But what I really can’t understand is how this Matthew Quick guy can be from the Philadelphia area -- and even worse -- root for the Eagles. He seems so nice in the e-mails we exchanged. It makes me think that maybe he’s not really from the Philadelphia area at all, but maybe his publisher or someone made him change all the references he originally had in his manuscript that were about the Giants -- who must be the team he actually roots for -- to “Eagles” and all their corresponding players, and switched their stadiums and everything else for commercial reasons or something. Because everyone knows that people from Philadelphia don’t reply friendly to e-mails, especially when they’re big shot authors of books that are being turned into movies. And everyone knows that the only two things Philadelphia people do well is boo at kindergarten graduations and root for evil teams like the Eagles.

But I digress.

Because right now I’m thinking that maybe Pat Peoples isn’t so crazy. While he’s experienced a lot of pain, he’s actually more attuned to the moods and sensitivities of others than your average person on the street. I think that’s part of what makes Pat Peoples so freakin’ lovable: he knows he’s crazy and even calls himself mentally deranged, but he has such a soft spot for everyone. He knows how difficult life can be, and because of that awareness, he understands the struggles of others. Because of his illness he’s put up with a lot of shit that most of us will never have to. But the goddamn guy remains so positive. And with therapy and medication, and friends and family, he improves. Pat Peoples made it out of the bad place, but he’s not the only one who's better off because of it.

Those who are different from “normal”, with their outsider view of life, can wake us up from the day-to-day world we get lost in, even opening us up to bizarre humor in the most unlikely of circumstances. And I think they can teach us that “crazy” isn’t something to be afraid of at all; that “crazy” only means that someone doesn’t fit into our norms, and is mainly just straight-up misunderstood.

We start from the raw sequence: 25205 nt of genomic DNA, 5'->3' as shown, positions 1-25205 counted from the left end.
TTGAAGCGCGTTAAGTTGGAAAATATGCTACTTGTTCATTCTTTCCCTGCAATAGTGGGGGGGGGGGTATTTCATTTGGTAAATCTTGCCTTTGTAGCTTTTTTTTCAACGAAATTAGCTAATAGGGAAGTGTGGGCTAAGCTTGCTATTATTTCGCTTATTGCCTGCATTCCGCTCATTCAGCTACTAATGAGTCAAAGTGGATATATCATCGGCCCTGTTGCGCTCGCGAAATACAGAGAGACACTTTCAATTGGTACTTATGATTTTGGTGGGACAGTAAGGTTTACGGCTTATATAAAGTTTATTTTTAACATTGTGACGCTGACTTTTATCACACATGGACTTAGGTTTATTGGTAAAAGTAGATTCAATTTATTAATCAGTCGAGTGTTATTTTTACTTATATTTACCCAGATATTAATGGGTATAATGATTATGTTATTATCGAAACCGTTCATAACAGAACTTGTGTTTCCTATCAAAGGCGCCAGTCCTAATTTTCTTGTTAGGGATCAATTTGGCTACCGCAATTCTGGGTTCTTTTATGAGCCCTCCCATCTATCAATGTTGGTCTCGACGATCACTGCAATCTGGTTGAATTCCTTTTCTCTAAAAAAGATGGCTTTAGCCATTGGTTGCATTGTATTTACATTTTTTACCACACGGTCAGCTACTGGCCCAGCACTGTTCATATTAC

So I dug this book. It tickled my funny bone the whole way through, and it contained valuable messages.

So: 5-stars. Minus one star because I hate the Eagles, and when they came back and beat the Giants this year in the second “Miracle in the Meadowlands” it made me start to cry in front of my girlfriend’s brother and spun me into a minor depression that only got worse the following week when I flipped-out during my layover at Atlanta International Airport as the shared communal TV showed Brandon Jacobs fumbling just as the Giants were starting to come back against the Packers and their playoff hopes were diminished right in front of my eyes as I screamed the f-word in quick succession, and wailed and got up spilling my dinner all over my lap and onto the floor and shouted and stomped, and it scared some children and I think it made two of them cry, and I had airport security eying me up and walking towards me in case I needed to be taken away.

So four stars it is.
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Reading Progress

June 8, 2010 – Shelved
February 13, 2011 – Started Reading
February 17, 2011 –
page 50
February 20, 2011 – Finished Reading
February 21, 2011 – Shelved as: funny-shit
February 21, 2011 – Shelved as: good-fiction
February 21, 2011 – Shelved as: important-message
February 21, 2011 – Shelved as: memorable-characters
February 21, 2011 – Shelved as: romantic-love-and-hate